Some, perhaps all, of you may want to be seated for the next sentence. (Seated? Good.) I went downhill biking on the weekend and managed not to kill or maim myself. wat? srsly, DH!
I really love riding on the road and haven’t touched a mountain bike in years (and never a cross bike), but when I got an invitation from a friend to go to Kicking Horse for his wedding and found out from him that it has some awesome and unrelenting downhill, I was intruiged. Now, any reasonable person who has not ridden a mountain bike or on the dirt for years may have stopped at the intruiged stage and left it at that. I think my last real dirt ride was 10 or 11 years ago on some trails of questionable legality in Toronto’s Don Valley and I really hadn’t had too much fun on them. A person who is not a great descender (and has crashed on descents) may also have left it at that..
However, the more I looked at the trail maps the intrigue turned into fascination. My wife was a bit concerned, not wanting me to injure myself, not only on the day of a wedding, but only a few days before our trip to Le Tour. But she let me go anyways (the “be careful”s kept coming though). I have heard stories of people breaking legs while mountain biking on days of weddings, but figured that since I wasn’t the one getting married, I’d be fine :)
I watched downhill on youtube (well, ok, just danny hart’s epic run at the worlds and the video of the urban downhill race in valparaiso). As the day of the trip approached, let my hair grow longer and didn’t shave to help make sure I didn’t stand out amongst the local dirties (well, ok, I was just being my usual lazy self) and I booked a rental bike and armor, hesitantly asking the rental lady if they offered lessons (they didn’t anymore) and if I’d be ok without them (they recommend having some background with cross country - following Isaias on some fireroads would have to do). At that point, I still could have bailed entirely or gone to a cross country bike and hit the moonraker trails just down road from the resort.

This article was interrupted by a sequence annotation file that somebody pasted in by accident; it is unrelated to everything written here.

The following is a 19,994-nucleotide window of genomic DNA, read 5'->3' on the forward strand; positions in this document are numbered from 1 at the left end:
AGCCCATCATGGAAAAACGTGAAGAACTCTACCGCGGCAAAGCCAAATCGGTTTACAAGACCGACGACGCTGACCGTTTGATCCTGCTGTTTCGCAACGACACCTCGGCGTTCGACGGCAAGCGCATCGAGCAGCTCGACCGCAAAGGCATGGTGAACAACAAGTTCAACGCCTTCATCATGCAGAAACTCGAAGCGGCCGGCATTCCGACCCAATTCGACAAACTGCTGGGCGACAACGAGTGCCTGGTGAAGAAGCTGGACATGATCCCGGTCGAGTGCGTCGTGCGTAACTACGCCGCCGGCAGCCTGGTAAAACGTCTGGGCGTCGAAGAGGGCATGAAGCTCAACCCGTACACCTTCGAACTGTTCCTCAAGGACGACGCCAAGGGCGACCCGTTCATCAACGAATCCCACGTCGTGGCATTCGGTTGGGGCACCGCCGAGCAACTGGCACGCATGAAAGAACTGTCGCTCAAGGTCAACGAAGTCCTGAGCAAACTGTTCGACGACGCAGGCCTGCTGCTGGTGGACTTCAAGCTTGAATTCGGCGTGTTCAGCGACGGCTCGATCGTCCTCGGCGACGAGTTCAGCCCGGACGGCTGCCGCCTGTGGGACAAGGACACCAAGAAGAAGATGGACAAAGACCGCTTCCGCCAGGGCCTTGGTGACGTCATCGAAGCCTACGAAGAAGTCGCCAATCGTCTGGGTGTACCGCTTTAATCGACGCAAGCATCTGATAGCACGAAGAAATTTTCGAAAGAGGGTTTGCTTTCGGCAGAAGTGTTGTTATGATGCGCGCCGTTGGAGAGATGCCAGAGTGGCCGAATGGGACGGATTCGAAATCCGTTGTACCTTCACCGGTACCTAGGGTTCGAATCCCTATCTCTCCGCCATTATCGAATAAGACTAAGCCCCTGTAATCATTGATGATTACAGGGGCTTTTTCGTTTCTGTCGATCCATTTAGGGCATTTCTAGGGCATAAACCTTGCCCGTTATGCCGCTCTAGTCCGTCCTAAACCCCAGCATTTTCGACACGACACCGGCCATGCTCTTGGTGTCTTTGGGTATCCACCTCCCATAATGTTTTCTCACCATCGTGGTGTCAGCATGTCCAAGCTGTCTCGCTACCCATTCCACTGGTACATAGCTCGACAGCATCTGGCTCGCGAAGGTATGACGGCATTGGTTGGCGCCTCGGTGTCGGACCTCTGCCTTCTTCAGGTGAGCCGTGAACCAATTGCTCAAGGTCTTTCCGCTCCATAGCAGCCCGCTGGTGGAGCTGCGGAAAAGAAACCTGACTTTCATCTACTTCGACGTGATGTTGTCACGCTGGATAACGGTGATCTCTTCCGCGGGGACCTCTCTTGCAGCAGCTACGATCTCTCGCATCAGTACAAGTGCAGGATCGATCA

The drive from Calgary to Golden on Friday was fantastic - perfect weather and the rockies just like I remember them. At the rehearsal dinner in the evening, I caught up a bit with friends. Any mention of biking was greated with raised eyes and “are you sure?” and “don’t hurt yourself”. Even Andy, whose wedding I was attending and who had originally mentioned the downhill there, was surprised. While not a competitive cyclist by any means, he is adventurous and has gone riding at kicking horse many times and still said that even the intermediate runs were a bit much some times.
The wedding wasn’t until the evening on Saturday so I had a whole afternoon of riding ahead. I wandered over to the rental shop, signed all of my legal rights away, suited up in armor and a full face helmet, and picked up the bike. The guy showing me the bike asked if I had ever downhilled - nope - and then sent me on my way after making sure I knew where the brakes were and giving a few tips on braking and how to (or rather, how not to) sit. I pushed the beast of a bike, a nice Giant Glory, over to the field by the mid-mountain lift and did a few circles. I’m glad I didn’t have my heart rate monitor on because it would have been showing that I was in z5 already. I’ve never had nerves like that before a ride. Then I saw a kid who couldn’t have been more than 6 or 7 get on the lift with his dad, their bikes already in the chair in front of them, and knew then that I had to do it - if a 6 year old could do it then so could I.